By Emma Dooney published
Kate Winslet has revealed she rejected the airbrushing of her body during the filming of the Mare of Easttown, in a powerful stance against the unrealistic representation of middle-aged women in the media.
The Oscar-winning actor has received widespread praise for her portrayal of a police sergeant in the gripping HBO crime show, with many critics lauding the authenticity of the performance.
The gritty mini-series sees Kate shed her English persona to play Mare Sheehan, a troubled detective whose life is upturned after she reopens an investigation into a missing girl in her hometown of Philadephia.
What ensues is seven episodes of captivating drama as she attempts to dig up the truth about the tragic disappearance while simultaneously working on the case of a murdered teenage mother. The stress of her job is exacerbated by her complicated personal life, which is shaped by family tribulations and complex romances.
More from woman&home:
• Best yoga mats for beginners, better balance, meditation, and high-impact moves
• Best vibrator for a buzz alone or with your partner
• Best induction pans for enthusiastic cooks
From its rustic backdrop to its rugged costume design, the stripped-back Mare of Easttown showcases Kate Winslet at her best—without any filters.
Unfortunately, not everyone seems to agree.
The Titanic star has revealed that the series director, Craig Zobel, "assured her" he could airbrush "a bulgy bit of belly" out of her sex scene in the first episode. Kate immediately rejected his proposal, telling him, "Don't you dare!"
Kate also spoke up when she saw the Mare of Easttown promotional photos, which had been retouched to smooth out her skin.
"They were like 'Kate, really, you can’t,' and I’m like 'Guys, I know how many lines I have by the side of my eye, please put them all back,'" she said.
Contrary to what the show's producers might believe, Kate argues that the wrinkles and bulges are what makes her character so relatable to viewers.
"Listen, I hope that in playing Mare as a middle-aged woman—I will be 46 in October—I guess that’s why people have connected with this character in the way that they have done because there are clearly no filters. She’s a fully functioning, flawed woman with a body and a face that moves in a way that is synonymous with her age and her life and where she comes from. I think we’re starved of that a bit."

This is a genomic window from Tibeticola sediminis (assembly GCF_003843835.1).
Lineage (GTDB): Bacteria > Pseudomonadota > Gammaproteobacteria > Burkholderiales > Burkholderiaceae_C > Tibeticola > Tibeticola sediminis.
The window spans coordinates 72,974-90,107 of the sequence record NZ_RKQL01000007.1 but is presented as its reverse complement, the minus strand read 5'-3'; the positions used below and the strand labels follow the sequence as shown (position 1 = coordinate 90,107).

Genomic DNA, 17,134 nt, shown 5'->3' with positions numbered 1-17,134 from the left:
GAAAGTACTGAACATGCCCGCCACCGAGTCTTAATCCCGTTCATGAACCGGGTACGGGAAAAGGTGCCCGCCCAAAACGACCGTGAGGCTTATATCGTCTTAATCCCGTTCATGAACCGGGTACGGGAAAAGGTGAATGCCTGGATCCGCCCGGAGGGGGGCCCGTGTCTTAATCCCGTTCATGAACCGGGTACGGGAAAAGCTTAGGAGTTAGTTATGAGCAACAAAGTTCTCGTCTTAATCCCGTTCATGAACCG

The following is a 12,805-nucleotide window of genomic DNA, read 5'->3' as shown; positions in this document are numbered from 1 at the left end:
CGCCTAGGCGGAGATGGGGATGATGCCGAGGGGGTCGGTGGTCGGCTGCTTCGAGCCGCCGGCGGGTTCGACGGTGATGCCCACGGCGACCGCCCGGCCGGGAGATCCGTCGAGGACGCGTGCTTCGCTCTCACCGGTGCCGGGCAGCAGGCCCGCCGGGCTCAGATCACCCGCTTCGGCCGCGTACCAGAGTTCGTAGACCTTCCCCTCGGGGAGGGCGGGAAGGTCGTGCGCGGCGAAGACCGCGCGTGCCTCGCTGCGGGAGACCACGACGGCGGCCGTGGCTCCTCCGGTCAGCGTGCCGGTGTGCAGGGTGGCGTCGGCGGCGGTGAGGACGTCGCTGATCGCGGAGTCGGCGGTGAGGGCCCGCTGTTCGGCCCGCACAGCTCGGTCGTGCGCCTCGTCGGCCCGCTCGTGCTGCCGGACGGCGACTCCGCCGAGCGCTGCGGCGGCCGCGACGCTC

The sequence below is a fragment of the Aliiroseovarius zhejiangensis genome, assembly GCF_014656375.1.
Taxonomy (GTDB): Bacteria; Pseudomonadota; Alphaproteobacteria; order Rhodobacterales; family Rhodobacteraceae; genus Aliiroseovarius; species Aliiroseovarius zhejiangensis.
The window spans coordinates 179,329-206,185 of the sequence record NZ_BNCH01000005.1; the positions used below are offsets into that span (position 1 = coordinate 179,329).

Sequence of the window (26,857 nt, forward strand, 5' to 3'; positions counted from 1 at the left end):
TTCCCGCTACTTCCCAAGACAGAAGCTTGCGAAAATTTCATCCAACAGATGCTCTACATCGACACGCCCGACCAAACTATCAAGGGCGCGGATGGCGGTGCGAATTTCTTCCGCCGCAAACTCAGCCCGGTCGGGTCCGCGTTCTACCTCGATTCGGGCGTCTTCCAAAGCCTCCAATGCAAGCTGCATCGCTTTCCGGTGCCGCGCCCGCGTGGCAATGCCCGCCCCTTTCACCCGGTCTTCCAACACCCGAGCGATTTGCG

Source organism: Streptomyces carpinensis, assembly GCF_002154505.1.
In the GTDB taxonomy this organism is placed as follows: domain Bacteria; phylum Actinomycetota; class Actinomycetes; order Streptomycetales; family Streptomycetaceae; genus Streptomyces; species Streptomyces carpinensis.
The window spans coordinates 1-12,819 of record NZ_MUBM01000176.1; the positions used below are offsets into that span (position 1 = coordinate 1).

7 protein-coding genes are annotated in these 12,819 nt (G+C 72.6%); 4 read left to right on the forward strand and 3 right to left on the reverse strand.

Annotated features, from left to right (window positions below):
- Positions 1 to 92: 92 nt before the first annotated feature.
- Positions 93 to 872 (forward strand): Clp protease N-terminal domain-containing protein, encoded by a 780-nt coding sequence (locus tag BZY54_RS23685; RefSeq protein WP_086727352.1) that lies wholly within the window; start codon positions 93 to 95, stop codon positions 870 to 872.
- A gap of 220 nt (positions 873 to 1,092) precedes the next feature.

Kate also shared her concerns about the prevalence of editing photos on social media and its contribution to unattainable beauty ideals.
"What worries me is that faces are beautiful," she said. "Faces that change, that move, are beautiful faces, but we’ve stopped learning how to love those faces because we keep covering them up with filters now because of social media and anyone can photoshop themselves, and airbrush themselves, and so they do."
If only more A-listers spoke so honestly about this issue!
Emma is a news writer for woman&home and My Imperfect Life. She covers the Royal Family and the entertainment world, as well as the occasional health or lifestyle story. When she's not reporting on the British monarchy and A-list celebs, you can find her whipping up vegan treats and running the roads to cheesy '90s pop music...but not at the same time, obviously.
The Paleo diet—here's everything you need to know, including which foods to eat
Does the Paleo diet—inspired by our hunter-gatherer ancestors—have a place in modern-day nutritious eating?
By Lauren Clark • Published
Sustainable living: How to help combat climate change at home
Reports on climate change can leave us feeling helpless, but there are plenty of sustainable living ideas we can try to lessen our impact on the planet and save energy...
By Lauren Hughes • Published